Question: Let G be a simple graph, where the minimum degree of a vertex is k. Show that G contains a path of length at least k and a cycle of length at least k + 1.

Proof: Consider the longest path P in G. Let u be an point of P. By assumption of P being the longest path, all neighbors of u are in P . Since u has at least k neighbors (minimum 3 degree in G is k), the path P has at least k + 1 distinct vertices and so its length is at least k.

I'm trying to understand why considering the longest path method works. I'm trying to understand why they say if you have the longest path, then a vertex u will have all the neighbours in P. I can see the argument, that if not all the neighbours of u are in P, then you can make a longer path by extending P with that neighbour, which makes our assumption of the longest path wrong.

But, what if you have a vertex like, pretend your palm is a vertex, and that vertex has 5 neighbours (our 5 fingers). A path including the palm vertex can't visit all 5 fingers, otherwise it has to repeat some edges. What am I missing in my understanding?

  • $\begingroup$ Doesent $u$ need to be the an end vertex on the path? $\endgroup$ – Paddling Ghost Aug 3 '15 at 15:48
  • $\begingroup$ By the way, your counter example works. That is, consider $K_{1,5} $ which is the name of your "hand" graph. A path of maximum length is of length 2, but not all of the central vertex's neighbors are included in the path. $\endgroup$ – Paddling Ghost Aug 3 '15 at 18:45

It is not generally true of a path of maximum length that all of any vertices neighbors need be included in the path. For a counter example, consider a path of maximum length on a caterpillar.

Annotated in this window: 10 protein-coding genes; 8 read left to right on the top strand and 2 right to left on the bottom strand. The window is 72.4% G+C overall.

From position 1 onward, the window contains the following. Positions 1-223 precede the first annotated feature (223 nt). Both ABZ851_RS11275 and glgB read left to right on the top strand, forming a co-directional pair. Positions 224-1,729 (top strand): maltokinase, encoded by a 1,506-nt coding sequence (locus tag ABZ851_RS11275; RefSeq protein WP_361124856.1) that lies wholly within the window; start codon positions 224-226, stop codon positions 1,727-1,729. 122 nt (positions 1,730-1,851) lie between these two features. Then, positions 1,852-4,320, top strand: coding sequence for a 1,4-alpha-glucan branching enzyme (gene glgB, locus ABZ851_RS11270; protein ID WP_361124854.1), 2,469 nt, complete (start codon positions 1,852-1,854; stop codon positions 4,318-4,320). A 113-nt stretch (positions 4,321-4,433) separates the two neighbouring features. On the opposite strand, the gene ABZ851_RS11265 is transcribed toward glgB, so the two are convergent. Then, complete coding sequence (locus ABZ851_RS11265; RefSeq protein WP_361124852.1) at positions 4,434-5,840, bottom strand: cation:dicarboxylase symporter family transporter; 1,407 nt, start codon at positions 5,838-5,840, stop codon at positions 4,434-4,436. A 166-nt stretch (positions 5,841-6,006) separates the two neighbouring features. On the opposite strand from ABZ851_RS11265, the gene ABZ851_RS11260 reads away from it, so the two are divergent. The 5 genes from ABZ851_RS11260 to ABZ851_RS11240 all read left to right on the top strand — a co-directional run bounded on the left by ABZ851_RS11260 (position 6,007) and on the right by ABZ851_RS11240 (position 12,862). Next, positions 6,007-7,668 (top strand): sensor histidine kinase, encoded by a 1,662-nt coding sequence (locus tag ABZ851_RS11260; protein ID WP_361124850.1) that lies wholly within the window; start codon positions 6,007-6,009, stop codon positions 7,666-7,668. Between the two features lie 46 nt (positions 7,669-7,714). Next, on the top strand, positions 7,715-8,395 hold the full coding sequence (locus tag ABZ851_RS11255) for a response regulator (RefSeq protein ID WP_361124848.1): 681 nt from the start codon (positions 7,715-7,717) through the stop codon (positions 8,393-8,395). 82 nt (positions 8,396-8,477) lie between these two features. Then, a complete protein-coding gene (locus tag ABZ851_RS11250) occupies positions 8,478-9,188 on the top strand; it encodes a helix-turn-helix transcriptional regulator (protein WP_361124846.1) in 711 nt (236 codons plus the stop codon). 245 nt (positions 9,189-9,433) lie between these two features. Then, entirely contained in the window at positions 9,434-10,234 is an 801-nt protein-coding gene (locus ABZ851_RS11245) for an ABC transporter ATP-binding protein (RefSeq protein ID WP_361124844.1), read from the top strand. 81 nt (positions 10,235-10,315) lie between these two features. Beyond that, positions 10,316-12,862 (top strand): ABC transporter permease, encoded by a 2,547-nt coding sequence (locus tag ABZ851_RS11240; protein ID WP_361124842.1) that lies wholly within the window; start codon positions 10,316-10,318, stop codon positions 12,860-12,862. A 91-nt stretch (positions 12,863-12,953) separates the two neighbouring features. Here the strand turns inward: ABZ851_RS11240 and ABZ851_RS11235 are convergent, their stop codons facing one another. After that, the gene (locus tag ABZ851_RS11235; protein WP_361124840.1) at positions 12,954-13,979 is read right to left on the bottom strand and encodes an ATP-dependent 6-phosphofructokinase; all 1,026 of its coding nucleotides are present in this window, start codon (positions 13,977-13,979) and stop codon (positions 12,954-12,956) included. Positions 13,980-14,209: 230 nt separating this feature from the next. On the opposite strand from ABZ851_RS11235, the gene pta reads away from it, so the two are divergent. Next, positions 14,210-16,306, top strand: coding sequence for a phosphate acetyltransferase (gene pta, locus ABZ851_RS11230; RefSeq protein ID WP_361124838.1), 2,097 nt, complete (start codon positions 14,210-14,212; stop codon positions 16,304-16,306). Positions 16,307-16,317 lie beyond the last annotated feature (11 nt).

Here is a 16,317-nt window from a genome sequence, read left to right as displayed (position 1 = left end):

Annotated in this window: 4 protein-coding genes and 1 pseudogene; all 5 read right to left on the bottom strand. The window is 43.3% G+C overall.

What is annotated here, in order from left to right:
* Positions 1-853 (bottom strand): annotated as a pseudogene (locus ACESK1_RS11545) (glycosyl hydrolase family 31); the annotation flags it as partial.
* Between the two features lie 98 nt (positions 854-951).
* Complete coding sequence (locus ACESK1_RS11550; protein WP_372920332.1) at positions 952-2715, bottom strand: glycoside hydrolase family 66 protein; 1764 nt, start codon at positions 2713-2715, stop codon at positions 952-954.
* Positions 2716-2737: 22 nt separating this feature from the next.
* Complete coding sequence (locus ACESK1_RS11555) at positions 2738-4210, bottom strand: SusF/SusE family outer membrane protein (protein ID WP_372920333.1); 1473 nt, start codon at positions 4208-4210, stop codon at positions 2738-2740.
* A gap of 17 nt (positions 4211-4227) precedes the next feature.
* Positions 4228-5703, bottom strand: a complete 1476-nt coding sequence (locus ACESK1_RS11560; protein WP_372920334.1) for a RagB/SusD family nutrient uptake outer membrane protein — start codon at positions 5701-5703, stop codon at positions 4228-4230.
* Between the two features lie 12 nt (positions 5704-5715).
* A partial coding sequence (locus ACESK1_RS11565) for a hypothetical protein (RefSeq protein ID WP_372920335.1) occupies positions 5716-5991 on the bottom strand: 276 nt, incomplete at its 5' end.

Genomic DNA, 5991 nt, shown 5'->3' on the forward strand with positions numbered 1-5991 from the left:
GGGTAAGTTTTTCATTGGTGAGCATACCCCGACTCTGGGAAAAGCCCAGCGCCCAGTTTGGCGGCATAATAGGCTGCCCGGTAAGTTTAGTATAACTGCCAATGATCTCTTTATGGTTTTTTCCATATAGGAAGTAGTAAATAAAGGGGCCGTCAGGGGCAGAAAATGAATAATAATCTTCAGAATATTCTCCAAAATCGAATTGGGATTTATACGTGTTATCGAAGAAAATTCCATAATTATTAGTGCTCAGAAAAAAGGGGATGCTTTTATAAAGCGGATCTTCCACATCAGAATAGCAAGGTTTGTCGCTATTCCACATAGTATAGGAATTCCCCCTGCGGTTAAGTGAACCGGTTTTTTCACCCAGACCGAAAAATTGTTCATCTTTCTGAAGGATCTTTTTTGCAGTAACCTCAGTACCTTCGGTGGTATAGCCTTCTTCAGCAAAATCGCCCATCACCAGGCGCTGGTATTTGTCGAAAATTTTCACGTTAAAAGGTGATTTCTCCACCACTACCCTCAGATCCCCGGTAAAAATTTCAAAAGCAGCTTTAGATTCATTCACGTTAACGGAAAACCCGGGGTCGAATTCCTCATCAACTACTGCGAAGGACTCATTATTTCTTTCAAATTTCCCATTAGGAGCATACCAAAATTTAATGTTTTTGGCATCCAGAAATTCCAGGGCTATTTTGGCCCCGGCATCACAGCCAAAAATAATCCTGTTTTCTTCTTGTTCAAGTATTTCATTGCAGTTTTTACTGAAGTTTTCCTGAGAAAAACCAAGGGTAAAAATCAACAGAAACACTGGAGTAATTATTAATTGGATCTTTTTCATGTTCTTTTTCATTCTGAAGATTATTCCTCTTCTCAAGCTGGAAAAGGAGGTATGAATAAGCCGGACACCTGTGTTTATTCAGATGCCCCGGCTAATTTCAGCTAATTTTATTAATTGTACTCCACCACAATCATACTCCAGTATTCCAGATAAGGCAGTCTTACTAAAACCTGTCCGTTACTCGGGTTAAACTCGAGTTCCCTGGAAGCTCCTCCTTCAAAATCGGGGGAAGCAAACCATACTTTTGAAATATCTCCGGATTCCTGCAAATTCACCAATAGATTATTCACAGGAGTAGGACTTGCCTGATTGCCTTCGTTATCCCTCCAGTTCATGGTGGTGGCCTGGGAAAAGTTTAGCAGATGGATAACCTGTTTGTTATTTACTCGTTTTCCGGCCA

What is true of a path of maximum length in any graph: both of the end vertices of the path have their neighbors completely in the path.

Assume otherwise, that an end vertex $u$ has some neighbor not on the path, say $v$, then the original path plus the edge $uv$ is a path of greater length.

Hopefully this clears up your understanding. I would go back to the proof you were quoting and make sure that $u$ is an end vertex. If not, then the proof has a problem.

  • 1
    $\begingroup$ Thank you! This makes a lot more sense knowing that it has to be the end vertex. The proof had a problem as what I wrote in my question was a copy and paste. $\endgroup$ – user3240815 Aug 3 '15 at 18:52
  • $\begingroup$ If you found my answer helpful and satisfactory there is a little green check mark next to my answer that you can select to mark it as the answer. ;) $\endgroup$ – Paddling Ghost Aug 4 '15 at 2:01

Your Answer

By clicking “Post Your Answer”, you agree to our terms of service, privacy policy and cookie policy

Not the answer you're looking for? Browse other questions tagged or ask your own question.